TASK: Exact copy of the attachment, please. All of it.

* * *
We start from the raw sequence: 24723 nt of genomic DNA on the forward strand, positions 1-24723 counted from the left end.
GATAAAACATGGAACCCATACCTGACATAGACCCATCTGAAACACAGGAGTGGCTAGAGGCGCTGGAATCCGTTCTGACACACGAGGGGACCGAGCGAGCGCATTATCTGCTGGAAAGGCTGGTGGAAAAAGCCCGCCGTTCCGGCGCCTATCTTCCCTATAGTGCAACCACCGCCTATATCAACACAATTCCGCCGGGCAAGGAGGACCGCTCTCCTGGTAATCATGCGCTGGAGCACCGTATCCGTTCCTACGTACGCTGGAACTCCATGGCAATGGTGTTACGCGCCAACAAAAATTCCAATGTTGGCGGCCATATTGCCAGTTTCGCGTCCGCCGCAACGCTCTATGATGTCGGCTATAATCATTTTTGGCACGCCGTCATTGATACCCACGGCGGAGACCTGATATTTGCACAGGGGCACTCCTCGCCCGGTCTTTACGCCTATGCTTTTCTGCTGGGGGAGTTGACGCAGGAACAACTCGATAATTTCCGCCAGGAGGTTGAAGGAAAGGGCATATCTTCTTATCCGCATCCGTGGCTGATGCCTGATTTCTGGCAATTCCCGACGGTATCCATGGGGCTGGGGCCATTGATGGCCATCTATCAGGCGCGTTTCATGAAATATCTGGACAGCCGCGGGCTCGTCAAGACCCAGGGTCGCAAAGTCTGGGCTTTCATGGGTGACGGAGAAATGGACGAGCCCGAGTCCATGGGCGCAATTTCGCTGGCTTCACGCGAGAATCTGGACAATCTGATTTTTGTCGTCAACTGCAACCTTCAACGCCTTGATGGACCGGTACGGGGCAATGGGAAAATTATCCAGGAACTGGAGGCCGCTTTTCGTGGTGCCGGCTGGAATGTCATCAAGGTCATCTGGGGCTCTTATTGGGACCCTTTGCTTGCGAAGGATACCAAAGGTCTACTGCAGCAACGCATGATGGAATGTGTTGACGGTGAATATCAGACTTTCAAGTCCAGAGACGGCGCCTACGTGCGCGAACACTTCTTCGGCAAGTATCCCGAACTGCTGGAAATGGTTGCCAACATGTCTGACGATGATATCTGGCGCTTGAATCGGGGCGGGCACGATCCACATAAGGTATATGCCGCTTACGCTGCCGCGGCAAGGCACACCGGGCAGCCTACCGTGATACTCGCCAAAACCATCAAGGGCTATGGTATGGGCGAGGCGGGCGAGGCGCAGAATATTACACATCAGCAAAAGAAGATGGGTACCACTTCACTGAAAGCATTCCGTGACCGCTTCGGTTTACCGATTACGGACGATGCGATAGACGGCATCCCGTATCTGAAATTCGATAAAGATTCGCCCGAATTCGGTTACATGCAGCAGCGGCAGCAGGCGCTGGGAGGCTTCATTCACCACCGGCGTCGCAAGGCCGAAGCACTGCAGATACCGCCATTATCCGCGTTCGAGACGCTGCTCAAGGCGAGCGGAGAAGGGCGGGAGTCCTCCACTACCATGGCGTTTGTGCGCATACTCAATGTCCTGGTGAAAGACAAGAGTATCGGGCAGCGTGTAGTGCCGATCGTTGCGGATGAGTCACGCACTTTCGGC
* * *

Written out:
We start from the raw sequence: 24723 nt of genomic DNA on the forward strand, positions 1-24723 counted from the left end.
GATAAAACATGGAACCCATACCTGACATAGACCCATCTGAAACACAGGAGTGGCTAGAGGCGCTGGAATCCGTTCTGACACACGAGGGGACCGAGCGAGCGCATTATCTGCTGGAAAGGCTGGTGGAAAAAGCCCGCCGTTCCGGCGCCTATCTTCCCTATAGTGCAACCACCGCCTATATCAACACAATTCCGCCGGGCAAGGAGGACCGCTCTCCTGGTAATCATGCGCTGGAGCACCGTATCCGTTCCTACGTACGCTGGAACTCCATGGCAATGGTGTTACGCGCCAACAAAAATTCCAATGTTGGCGGCCATATTGCCAGTTTCGCGTCCGCCGCAACGCTCTATGATGTCGGCTATAATCATTTTTGGCACGCCGTCATTGATACCCACGGCGGAGACCTGATATTTGCACAGGGGCACTCCTCGCCCGGTCTTTACGCCTATGCTTTTCTGCTGGGGGAGTTGACGCAGGAACAACTCGATAATTTCCGCCAGGAGGTTGAAGGAAAGGGCATATCTTCTTATCCGCATCCGTGGCTGATGCCTGATTTCTGGCAATTCCCGACGGTATCCATGGGGCTGGGGCCATTGATGGCCATCTATCAGGCGCGTTTCATGAAATATCTGGACAGCCGCGGGCTCGTCAAGACCCAGGGTCGCAAAGTCTGGGCTTTCATGGGTGACGGAGAAATGGACGAGCCCGAGTCCATGGGCGCAATTTCGCTGGCTTCACGCGAGAATCTGGACAATCTGATTTTTGTCGTCAACTGCAACCTTCAACGCCTTGATGGACCGGTACGGGGCAATGGGAAAATTATCCAGGAACTGGAGGCCGCTTTTCGTGGTGCCGGCTGGAATGTCATCAAGGTCATCTGGGGCTCTTATTGGGACCCTTTGCTTGCGAAGGATACCAAAGGTCTACTGCAGCAACGCATGATGGAATGTGTTGACGGTGAATATCAGACTTTCAAGTCCAGAGACGGCGCCTACGTGCGCGAACACTTCTTCGGCAAGTATCCCGAACTGCTGGAAATGGTTGCCAACATGTCTGACGATGATATCTGGCGCTTGAATCGGGGCGGGCACGATCCACATAAGGTATATGCCGCTTACGCTGCCGCGGCAAGGCACACCGGGCAGCCTACCGTGATACTCGCCAAAACCATCAAGGGCTATGGTATGGGCGAGGCGGGCGAGGCGCAGAATATTACACATCAGCAAAAGAAGATGGGTACCACTTCACTGAAAGCATTCCGTGACCGCTTCGGTTTACCGATTACGGACGATGCGATAGACGGCATCCCGTATCTGAAATTCGATAAAGATTCGCCCGAATTCGGTTACATGCAGCAGCGGCAGCAGGCGCTGGGAGGCTTCATTCACCACCGGCGTCGCAAGGCCGAAGCACTGCAGATACCGCCATTATCCGCGTTCGAGACGCTGCTCAAGGCGAGCGGAGAAGGGCGGGAGTCCTCCACTACCATGGCGTTTGTGCGCATACTCAATGTCCTGGTGAAAGACAAGAGTATCGGGCAGCGTGTAGTGCCGATCGTTGCGGATGAGTCACGCACTTTCGGC